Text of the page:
Get Moving

July 24, 2018

Go low-impact

That doesn’t mean you won’t see a big boost in your health. Low-impact exercises take it easy on your joints. Examples of low-impact exercises are walking, cycling, water aerobics, and various types of dancing. If you live in a warmer climate where it’s too hot for you to safely exercise outside, look for indoor walking circuits at local malls or department stores.

Get the right gear

Talk to your doctor, especially if you have spine or bone issues or old injuries, then go to your local sporting goods store to get fitted for a good pair of all-purpose sneakers. Look for shoes that fit well, of course, and that give your feet and ankles the support they need. If you have trouble bending, several manufacturers make slip-on athletic shoes to make it even easier. Also invest in a reusable water bottle to take with you as you work out; hydration is critical.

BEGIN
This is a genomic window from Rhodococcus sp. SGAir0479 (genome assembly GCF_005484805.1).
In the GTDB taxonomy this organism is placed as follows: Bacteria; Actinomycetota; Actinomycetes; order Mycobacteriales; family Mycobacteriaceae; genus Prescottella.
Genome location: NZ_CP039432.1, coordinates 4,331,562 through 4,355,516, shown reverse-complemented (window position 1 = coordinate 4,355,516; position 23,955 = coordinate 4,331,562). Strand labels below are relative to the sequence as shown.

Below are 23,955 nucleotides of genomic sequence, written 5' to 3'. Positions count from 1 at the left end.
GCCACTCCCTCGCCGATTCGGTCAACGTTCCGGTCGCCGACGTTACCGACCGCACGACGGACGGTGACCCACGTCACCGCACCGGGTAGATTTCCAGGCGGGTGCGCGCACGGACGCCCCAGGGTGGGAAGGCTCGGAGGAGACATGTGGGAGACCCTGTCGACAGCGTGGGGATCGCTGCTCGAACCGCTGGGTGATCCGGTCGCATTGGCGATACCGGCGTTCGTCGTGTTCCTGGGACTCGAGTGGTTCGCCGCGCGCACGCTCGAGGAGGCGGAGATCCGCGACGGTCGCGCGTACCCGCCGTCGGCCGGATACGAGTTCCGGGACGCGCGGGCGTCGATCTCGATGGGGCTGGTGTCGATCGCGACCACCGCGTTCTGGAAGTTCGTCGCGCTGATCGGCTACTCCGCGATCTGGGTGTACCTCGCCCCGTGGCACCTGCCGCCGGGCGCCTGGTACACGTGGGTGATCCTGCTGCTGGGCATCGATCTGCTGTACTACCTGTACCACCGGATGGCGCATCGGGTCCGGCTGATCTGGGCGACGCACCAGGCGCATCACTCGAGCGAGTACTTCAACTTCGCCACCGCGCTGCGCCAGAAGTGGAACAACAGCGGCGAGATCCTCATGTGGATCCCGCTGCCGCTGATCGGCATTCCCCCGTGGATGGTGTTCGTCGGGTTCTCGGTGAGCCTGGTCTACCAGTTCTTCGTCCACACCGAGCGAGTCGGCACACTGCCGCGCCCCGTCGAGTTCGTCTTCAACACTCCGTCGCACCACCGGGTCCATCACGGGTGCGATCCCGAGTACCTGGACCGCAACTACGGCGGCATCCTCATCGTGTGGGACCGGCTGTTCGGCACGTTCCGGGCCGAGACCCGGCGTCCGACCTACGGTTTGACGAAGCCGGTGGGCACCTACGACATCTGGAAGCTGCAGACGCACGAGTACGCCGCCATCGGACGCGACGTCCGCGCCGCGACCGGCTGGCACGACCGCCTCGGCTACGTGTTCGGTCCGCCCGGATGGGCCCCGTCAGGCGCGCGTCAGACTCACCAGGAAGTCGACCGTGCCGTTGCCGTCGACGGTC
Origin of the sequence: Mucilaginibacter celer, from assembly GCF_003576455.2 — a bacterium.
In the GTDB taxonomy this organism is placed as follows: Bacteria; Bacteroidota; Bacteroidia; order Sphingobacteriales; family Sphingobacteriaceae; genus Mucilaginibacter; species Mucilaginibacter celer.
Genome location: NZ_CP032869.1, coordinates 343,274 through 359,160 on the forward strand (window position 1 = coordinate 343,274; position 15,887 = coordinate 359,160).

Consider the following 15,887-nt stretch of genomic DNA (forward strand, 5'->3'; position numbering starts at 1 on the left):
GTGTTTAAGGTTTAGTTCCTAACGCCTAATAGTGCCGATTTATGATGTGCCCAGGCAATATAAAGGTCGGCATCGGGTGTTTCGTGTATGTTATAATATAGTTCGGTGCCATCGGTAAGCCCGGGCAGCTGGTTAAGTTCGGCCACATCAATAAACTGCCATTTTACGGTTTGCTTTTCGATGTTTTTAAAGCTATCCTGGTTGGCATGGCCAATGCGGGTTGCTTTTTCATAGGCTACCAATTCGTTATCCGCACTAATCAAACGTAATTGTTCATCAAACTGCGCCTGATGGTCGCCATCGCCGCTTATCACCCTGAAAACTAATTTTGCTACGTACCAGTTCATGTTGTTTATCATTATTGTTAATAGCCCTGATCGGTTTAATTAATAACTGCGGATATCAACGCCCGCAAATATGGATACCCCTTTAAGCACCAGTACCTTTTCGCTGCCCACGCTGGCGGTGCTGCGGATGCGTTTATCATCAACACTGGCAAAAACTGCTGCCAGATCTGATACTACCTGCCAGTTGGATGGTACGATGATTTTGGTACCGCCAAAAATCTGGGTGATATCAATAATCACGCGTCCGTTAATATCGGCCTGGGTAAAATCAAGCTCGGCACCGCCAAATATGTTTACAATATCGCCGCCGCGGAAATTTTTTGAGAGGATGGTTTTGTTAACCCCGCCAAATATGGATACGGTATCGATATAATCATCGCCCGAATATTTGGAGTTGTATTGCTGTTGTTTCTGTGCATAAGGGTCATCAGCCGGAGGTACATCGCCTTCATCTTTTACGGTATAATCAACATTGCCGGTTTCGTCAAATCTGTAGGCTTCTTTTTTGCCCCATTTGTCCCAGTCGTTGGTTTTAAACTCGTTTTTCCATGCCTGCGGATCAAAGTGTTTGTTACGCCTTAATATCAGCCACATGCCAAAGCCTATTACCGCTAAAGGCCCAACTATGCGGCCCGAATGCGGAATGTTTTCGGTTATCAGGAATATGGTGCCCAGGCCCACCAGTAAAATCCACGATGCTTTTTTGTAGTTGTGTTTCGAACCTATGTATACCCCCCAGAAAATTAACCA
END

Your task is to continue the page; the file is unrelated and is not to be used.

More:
Focus on balance

Try to do balance exercises three days a week, particularly if you’ve fallen before. Exercises that can help with balance include heel-to-toe walking, backwards walking, sideways walking and tai chi. You can even do some balance exercises, such as shoulder rolls and foot taps, during your normal, everyday activities.

Break it up

Don’t focus on one activity. That can lead to overuse injuries and soreness. Try a variety of activities either on your own or as a part of a class. Many health clubs and gyms offer a senior discount and special classes for seniors; check out the ones in your area. If you have to stop your routine due to illness or injury, remember to take it slow as you work your way back up to your previous intensity and frequency.

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